In Cord Blood: Is it Wise to Bank your Baby’s Cord Blood?

Years ago, while in a prenatal, paternal panic, I came upon the prospect of banking my infant’s cord blood. At the time this just seemed outlandishly bizarre and the kind of preventative action reserved for only the certifiably paranoid or pessimistic. But in that classic mode of prenatal panic I thought best to consider the option of banking my unborn child’s cord blood.

I did some light preliminary research, made a few calls and soon found myself being contacted, almost on a weekly basis, by a congenial, but pushy, cord blood representative named Robert (I think). Robert’s job was to inform me, with unwavering conviction, that banking my child’s cord blood was about as important of an action as I could take for my child’s, as well as my family’s, future health. I was required to buy into a plan that involved a $2000 down payment and about $100 annual fee for continuing to bank the cord blood. While compelling, I eventually thought better of it and opted not to bank my child’s cord blood.

Since that very singular moment in time, I have been asked the question countless times, by expecting parents, of whether it is a good idea to bank your baby’s cord blood. My answer is always the same, “Yes and No.”

To give a little background, the practice of banking infant cord blood (it sounds much more macabre than it actually is) involves extracting the umbilical cord blood from the fetal end of the umbilical cord after it has been cut (and yes, after birth). This is done within minutes after birth and is a fairly time sensitive process, so the option to bank your cord blood has a finite window. After the cord blood is collected, it is shipped off to either a private or public cord blood bank, processed and then cryopreserved (AKA frozen) for potential later use. So why bother?

Well, the benefits of cord blood banking are potentially huge, as cord blood stem cells extracted from this process can be used in the treatment of several life-threatening diseases, and play an important role in the treatment of blood and immune system related genetic diseases, cancers, and blood disorders. And cord blood stem cells are not just an insurance policy for your child; they may also be used for mothers and a percentage of siblings (depending) for treatment of a whole host of diseases. For instance, studies have shown that cord blood has unique advantages over traditional bone marrow transplantation, particularly in children, and can be life-saving in rare cases where a suitable bone-marrow donor cannot be found.

All of this provides a fairly convincing argument for banking cord blood. So why didn’t I do it. Well in part because it is a racket. Not a scam, but a racket, filled with exaggeration, misinformation and scare tactics. To explain, cord blood banking is a worthwhile undertaking that could potentially save lives, however where you choose to bank your cord blood makes all of the difference. There is public cord blood banking and there is private cord blood banking and the differences between the two are significant.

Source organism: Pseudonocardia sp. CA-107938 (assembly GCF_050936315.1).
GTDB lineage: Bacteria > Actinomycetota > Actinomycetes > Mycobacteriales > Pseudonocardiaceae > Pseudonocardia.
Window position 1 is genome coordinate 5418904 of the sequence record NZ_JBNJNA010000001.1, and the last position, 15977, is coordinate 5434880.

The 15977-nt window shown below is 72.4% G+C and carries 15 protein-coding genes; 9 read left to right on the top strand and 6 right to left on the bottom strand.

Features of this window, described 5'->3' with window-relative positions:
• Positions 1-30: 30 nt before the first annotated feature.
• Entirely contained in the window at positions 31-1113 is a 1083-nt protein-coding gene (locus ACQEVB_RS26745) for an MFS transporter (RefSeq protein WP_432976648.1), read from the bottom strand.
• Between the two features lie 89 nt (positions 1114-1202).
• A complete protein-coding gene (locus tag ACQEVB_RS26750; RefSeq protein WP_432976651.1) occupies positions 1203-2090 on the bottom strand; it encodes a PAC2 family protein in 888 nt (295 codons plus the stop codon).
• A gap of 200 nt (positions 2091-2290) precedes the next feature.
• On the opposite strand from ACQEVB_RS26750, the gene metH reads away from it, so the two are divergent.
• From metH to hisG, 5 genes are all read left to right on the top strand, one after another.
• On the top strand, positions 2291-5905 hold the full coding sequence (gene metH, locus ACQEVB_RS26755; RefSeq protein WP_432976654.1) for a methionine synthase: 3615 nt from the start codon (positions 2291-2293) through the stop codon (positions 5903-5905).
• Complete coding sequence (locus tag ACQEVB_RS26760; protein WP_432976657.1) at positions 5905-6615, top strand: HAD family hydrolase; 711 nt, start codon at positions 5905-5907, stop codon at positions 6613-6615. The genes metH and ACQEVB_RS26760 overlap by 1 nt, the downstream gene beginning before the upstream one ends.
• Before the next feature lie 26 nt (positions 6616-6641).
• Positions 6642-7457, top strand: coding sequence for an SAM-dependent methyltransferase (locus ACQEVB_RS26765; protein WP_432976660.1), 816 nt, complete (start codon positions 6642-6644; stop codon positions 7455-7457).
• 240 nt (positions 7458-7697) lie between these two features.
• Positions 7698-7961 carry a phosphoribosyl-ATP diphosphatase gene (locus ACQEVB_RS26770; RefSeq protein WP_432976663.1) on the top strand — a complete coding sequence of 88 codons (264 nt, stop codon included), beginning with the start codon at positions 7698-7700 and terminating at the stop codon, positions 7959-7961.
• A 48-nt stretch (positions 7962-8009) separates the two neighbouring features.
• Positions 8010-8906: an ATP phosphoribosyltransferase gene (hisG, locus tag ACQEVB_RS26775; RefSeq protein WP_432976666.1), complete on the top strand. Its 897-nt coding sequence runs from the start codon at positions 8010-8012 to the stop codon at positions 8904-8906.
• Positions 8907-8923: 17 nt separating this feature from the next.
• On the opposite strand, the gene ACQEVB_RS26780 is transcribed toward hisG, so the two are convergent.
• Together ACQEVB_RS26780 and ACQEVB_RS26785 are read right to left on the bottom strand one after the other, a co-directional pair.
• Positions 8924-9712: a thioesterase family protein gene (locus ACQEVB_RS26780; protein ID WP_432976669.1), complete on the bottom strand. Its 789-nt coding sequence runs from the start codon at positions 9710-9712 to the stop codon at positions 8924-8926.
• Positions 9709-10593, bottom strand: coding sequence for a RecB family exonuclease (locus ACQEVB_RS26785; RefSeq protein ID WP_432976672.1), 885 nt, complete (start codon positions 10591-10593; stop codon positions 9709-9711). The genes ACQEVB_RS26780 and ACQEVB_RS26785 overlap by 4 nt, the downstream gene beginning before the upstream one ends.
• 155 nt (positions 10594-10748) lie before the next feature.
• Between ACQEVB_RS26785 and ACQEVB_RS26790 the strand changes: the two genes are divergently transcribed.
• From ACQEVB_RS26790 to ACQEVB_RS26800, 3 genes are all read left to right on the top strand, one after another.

Admittedly I was ignorant of the option of public cord blood banking when I opted not to bank my infants cord blood. I only knew of the private option, which required a hefty initial fee and subsequent storage fee to maintain that piece of mind. Private banking is costly (a few thousand dollars over time). Private banks store cord blood with a link to the identity of the donor, so that the family may retrieve it later if it is needed. Many of these private enterprises are purely enterprises, subject to fluctuations in the market, and the ability to use the cord blood will ultimately depend on the long-term commercial viability of the enterprise (some private cord blood banks are publicly traded on the stock market). Therefore your cord blood may find itself homeless if the private bank goes belly up.

One key component to the argument for not banking privately is that, unless you have family history of the sort of diseases that would benefit from the use of cord blood stem cells (heart disease and various neurological diseases) the likelihood of ultimately using the cord blood is slim. In addition, much controversy (ethical and otherwise) has surrounded the practice of the private banking of cord blood with several in the medical community taking issue with the standards and practices of many private blood banks in this industry. The American Academy of Pediatrics policy states that “private storage of cord blood as ‘biological insurance’ is unwise” unless there is a family member with a current or potential need to undergo a stem cell transplantation.